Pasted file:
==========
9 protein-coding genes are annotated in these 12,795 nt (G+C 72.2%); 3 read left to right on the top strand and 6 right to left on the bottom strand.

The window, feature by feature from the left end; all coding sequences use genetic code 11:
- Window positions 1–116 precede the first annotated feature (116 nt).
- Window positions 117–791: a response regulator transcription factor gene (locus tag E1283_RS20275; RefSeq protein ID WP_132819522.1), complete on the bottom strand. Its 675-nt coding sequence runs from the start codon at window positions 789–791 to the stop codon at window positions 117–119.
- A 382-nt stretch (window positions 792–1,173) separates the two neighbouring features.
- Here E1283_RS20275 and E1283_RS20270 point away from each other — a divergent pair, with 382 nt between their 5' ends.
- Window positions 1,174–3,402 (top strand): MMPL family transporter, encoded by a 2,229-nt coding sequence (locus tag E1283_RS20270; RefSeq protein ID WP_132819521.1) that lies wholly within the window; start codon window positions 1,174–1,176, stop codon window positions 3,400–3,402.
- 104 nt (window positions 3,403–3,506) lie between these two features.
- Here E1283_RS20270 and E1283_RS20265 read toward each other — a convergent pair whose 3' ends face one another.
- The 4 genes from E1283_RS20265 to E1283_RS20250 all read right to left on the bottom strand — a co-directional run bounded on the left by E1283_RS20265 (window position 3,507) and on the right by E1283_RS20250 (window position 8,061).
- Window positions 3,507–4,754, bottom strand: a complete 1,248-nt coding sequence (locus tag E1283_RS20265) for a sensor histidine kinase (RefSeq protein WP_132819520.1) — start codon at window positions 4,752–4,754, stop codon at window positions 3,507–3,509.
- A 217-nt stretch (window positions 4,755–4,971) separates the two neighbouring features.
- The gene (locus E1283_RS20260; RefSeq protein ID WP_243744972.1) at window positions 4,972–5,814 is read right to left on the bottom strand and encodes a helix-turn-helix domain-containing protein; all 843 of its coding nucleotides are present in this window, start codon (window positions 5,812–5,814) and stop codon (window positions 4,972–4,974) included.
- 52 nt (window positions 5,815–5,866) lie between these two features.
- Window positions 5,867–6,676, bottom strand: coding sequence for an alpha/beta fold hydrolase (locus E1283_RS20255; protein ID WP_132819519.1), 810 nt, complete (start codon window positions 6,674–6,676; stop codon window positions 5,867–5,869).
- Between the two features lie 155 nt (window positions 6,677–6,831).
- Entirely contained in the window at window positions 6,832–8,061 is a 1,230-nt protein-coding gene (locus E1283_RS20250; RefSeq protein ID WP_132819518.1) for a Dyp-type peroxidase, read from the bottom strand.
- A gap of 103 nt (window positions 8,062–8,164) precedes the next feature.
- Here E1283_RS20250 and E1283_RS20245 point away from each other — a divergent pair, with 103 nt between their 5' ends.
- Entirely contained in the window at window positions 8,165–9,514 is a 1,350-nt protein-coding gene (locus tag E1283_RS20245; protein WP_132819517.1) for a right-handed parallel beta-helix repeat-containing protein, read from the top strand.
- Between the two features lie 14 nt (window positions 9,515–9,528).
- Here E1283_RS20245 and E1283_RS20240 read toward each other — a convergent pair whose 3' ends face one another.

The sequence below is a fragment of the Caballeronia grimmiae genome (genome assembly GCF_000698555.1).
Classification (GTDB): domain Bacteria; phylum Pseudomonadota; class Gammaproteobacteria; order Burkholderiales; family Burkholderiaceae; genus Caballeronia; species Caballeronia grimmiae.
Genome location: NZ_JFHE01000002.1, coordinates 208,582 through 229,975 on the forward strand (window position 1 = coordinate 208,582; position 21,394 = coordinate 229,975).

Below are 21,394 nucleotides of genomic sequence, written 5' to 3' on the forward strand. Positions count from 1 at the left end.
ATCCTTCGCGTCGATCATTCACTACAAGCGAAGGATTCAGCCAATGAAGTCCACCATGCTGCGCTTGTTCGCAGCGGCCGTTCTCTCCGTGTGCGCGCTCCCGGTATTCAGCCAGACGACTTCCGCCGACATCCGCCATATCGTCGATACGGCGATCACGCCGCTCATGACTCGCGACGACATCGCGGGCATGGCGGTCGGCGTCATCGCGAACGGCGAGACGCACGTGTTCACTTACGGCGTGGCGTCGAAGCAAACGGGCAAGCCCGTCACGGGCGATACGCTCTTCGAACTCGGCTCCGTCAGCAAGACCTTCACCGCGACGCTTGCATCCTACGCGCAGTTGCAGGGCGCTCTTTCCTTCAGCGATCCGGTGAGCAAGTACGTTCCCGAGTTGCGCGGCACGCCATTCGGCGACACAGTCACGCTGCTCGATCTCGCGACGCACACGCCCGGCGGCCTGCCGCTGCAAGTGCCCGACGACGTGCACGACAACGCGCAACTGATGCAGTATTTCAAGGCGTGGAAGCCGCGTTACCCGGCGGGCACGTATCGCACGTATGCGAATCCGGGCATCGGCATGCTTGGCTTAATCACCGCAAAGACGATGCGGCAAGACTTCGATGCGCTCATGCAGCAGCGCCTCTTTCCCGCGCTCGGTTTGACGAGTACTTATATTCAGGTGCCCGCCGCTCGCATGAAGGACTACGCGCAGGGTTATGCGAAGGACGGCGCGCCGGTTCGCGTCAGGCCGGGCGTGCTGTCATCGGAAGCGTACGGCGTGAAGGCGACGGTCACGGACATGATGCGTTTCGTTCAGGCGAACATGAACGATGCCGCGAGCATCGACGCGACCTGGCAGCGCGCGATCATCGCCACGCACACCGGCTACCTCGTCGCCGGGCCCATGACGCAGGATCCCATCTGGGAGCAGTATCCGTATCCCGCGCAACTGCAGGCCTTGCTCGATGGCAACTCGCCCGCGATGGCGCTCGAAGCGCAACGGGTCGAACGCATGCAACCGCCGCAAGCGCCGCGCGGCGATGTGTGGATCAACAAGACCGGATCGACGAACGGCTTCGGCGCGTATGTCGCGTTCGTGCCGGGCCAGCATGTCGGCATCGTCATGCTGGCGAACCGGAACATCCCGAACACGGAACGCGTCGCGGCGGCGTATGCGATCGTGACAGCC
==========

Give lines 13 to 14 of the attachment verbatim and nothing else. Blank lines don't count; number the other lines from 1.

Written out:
- The gene (locus E1283_RS20260; RefSeq protein ID WP_243744972.1) at window positions 4,972–5,814 is read right to left on the bottom strand and encodes a helix-turn-helix domain-containing protein; all 843 of its coding nucleotides are present in this window, start codon (window positions 5,812–5,814) and stop codon (window positions 4,972–4,974) included.
- 52 nt (window positions 5,815–5,866) lie between these two features.